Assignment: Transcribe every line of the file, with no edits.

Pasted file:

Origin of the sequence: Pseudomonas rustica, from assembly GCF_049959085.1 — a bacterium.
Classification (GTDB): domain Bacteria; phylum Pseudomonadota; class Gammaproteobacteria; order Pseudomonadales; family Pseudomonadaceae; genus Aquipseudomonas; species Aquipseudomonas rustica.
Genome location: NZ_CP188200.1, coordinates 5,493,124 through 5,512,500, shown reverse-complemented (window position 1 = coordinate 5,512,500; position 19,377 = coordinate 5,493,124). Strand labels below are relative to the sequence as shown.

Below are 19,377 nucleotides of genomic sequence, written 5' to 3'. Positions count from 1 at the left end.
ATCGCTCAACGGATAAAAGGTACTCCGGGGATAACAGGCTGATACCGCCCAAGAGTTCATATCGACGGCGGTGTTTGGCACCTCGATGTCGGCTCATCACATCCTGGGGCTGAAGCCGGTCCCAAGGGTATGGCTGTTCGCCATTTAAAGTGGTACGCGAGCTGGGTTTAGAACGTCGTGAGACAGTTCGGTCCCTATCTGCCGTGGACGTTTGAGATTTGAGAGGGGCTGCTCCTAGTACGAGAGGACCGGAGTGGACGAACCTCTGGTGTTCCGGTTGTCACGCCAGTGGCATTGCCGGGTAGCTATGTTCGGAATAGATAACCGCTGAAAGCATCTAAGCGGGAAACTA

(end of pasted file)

Origin of the sequence: Pseudomonas rustica, from assembly GCF_049959085.1 — a bacterium.
Classification (GTDB): domain Bacteria; phylum Pseudomonadota; class Gammaproteobacteria; order Pseudomonadales; family Pseudomonadaceae; genus Aquipseudomonas; species Aquipseudomonas rustica.
Genome location: NZ_CP188200.1, coordinates 5,493,124 through 5,512,500, shown reverse-complemented (window position 1 = coordinate 5,512,500; position 19,377 = coordinate 5,493,124). Strand labels below are relative to the sequence as shown.

Below are 19,377 nucleotides of genomic sequence, written 5' to 3'. Positions count from 1 at the left end.
ATCGCTCAACGGATAAAAGGTACTCCGGGGATAACAGGCTGATACCGCCCAAGAGTTCATATCGACGGCGGTGTTTGGCACCTCGATGTCGGCTCATCACATCCTGGGGCTGAAGCCGGTCCCAAGGGTATGGCTGTTCGCCATTTAAAGTGGTACGCGAGCTGGGTTTAGAACGTCGTGAGACAGTTCGGTCCCTATCTGCCGTGGACGTTTGAGATTTGAGAGGGGCTGCTCCTAGTACGAGAGGACCGGAGTGGACGAACCTCTGGTGTTCCGGTTGTCACGCCAGTGGCATTGCCGGGTAGCTATGTTCGGAATAGATAACCGCTGAAAGCATCTAAGCGGGAAACTA